For some of you it would be difficult to immediately begin tithing, though not entirely impossible. So often the church leaders talk of “stepping up to a tithe.” Bishop Rogness is often spoken of this at conference and synod meetings. “Stepping up” means making a plan to increase our giving incrementally each year until we reach the tithe, just like we plan in so many other areas of our life. We can make a plan for our offerings to reach a tithe in 5 years. That is one way of demonstrating our faithfulness as Servants of a living God. And there are abundant rewards to those who tithe. It’s actually an adventure, tithe and see what God will do. “To the Tithe and beyond,” as Buzz Lightyear would say ( if he were a pastor and not an cartoon astronaut). Are you ready to step up “to the tithe and beyond?"
Why Do Church?
Isn't it kind of outmoded in this day and age to keep doing church, especially if it isn't the most contemporary and high tech possible? I am sure you have heard that before. Well, here's a good reason. The church is good for the world.
There are very few organizations today that can give assistance to those in need as cost-effectively as a church. If you want to help the poor, join a church. If you want to feed the hungry, join a church. If you want to help solve world hunger, join a church. Most other charitable agencies have vastly higher overhead costs, even the cost of collecting and managing donations cuts into the budget. Not so with a church. Since churches largely depend on volunteer help the savings are passed on to those in need.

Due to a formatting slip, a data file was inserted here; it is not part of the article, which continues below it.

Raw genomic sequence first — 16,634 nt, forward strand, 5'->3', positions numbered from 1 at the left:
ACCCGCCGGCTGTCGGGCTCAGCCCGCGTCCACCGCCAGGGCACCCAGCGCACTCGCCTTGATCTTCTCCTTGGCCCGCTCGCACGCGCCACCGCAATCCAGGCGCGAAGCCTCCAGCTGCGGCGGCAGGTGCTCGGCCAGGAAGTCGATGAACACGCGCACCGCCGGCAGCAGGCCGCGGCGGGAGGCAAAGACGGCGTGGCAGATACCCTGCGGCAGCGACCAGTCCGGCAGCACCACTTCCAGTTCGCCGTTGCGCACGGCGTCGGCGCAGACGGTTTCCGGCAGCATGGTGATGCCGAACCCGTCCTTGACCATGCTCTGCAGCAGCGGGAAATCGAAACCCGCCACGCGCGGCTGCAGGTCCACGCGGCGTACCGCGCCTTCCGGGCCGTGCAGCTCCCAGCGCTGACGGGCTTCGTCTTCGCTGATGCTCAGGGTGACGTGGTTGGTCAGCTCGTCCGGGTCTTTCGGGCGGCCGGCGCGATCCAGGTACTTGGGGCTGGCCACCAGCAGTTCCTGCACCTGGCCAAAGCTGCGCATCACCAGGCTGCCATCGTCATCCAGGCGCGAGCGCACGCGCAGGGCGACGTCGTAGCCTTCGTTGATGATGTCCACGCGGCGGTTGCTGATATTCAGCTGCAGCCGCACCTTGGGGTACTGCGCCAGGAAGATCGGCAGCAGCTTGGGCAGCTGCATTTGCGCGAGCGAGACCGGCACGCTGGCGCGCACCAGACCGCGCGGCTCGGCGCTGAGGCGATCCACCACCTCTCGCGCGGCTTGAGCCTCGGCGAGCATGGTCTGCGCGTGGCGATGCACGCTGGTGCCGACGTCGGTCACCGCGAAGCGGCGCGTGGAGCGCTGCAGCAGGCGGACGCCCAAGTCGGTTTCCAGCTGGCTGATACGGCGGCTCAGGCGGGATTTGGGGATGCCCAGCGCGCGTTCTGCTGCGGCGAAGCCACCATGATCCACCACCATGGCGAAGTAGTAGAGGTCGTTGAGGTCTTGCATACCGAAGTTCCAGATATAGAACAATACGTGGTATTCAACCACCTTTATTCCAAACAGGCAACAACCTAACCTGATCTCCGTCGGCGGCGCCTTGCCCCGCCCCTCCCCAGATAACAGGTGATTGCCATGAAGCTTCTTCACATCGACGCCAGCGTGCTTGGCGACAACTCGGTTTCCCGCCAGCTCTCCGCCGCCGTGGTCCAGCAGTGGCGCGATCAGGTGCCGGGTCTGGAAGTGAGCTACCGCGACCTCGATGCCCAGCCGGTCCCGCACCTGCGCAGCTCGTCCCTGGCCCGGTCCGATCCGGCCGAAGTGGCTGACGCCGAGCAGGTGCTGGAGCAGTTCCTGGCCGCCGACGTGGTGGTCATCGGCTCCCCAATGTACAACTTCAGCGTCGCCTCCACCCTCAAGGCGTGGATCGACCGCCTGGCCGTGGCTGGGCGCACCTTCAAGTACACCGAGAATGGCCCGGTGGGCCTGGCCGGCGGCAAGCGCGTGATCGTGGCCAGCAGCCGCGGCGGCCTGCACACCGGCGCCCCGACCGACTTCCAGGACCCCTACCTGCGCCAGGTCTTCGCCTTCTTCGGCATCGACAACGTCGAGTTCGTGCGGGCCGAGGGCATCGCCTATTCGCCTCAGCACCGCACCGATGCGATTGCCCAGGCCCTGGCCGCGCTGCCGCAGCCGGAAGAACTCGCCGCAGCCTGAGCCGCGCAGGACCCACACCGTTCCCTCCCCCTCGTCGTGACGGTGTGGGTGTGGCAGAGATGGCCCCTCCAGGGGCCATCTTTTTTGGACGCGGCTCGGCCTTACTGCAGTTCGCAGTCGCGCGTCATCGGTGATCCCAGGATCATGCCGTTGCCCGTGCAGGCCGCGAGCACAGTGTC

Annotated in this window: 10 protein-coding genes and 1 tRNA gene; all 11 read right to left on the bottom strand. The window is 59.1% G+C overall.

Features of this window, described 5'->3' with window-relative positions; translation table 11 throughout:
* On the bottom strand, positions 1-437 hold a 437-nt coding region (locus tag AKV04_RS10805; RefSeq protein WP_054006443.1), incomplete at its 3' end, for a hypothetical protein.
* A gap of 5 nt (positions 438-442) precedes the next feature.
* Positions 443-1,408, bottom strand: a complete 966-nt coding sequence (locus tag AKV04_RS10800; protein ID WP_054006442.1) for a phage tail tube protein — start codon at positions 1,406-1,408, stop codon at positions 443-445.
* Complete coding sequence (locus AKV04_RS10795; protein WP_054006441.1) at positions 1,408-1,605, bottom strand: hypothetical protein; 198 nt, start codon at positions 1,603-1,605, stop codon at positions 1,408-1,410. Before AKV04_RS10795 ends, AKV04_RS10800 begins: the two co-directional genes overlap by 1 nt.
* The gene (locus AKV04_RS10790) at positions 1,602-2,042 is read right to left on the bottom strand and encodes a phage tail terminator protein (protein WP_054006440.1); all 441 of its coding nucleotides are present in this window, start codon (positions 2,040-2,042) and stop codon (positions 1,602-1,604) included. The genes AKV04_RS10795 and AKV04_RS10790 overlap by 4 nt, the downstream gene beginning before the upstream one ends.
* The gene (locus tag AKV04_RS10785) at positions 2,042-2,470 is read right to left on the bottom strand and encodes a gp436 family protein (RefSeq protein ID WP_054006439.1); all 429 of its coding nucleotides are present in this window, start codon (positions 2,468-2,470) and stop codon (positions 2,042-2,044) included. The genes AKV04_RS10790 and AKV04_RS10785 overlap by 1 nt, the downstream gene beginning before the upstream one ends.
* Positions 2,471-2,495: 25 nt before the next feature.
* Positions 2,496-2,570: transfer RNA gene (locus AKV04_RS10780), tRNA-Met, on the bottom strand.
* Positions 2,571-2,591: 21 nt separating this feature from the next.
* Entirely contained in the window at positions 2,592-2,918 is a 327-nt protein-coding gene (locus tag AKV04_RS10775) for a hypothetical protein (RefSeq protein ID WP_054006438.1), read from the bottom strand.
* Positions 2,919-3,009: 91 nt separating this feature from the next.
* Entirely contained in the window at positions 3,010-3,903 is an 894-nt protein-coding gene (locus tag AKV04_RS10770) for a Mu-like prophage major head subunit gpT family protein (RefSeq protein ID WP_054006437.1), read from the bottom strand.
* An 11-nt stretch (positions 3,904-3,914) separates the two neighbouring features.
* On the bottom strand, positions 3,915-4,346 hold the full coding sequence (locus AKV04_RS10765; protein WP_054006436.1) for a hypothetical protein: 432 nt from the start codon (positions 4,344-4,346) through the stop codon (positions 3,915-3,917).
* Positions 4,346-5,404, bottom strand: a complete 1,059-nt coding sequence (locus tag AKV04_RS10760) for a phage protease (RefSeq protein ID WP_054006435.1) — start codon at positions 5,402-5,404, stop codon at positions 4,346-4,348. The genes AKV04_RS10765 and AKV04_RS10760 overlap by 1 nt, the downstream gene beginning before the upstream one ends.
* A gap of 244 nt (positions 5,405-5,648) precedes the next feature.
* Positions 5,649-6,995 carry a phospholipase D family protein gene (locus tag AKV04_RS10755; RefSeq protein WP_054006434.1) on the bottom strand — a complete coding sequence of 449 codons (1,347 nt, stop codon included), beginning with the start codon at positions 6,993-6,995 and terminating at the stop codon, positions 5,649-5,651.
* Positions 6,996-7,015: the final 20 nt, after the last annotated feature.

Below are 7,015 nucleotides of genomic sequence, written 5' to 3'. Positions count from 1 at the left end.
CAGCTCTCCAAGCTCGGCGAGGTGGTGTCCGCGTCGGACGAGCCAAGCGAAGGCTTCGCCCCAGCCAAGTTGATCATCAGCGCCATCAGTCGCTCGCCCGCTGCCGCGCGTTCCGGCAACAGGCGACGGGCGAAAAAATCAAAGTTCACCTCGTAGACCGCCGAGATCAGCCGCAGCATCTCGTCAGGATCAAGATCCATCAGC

Perhaps you had not thought about it, even your offerings feed the hungry and shelter the poor. Offerings do a lot of things besides keep the lights on. A portion of our offerings goes to Lutheran World Relief. I have a close friend who is the LWF director in Haiti right now. I know where my money is going! And I know she is using it effectively.
Locally, our church has regular fellowship events, usually around a food theme of one variety or another. It's all volunteer labor and all proceeds above the raw cost of the food goes to various community groups like the food shelf and Boy Scouts (among several). Join our church, we will put you to work helping those who need help.
Occasionally we get emergency calls from people who need a helping hand with one thing or another. I am not talking about a handout or meal ticket (our food shelf does that). I mean, help with moving, cleaning, sorting, packing, mowing, etc. We can always help out. If you want to help, join our church! The community will love you for it.
Church isn't just about what you get out of it (and you certainly do get a lot out of it). Church is also about providing a way for you to help out others in need, both here and all over the world. In fact, that is our mission: God's work, Our hands.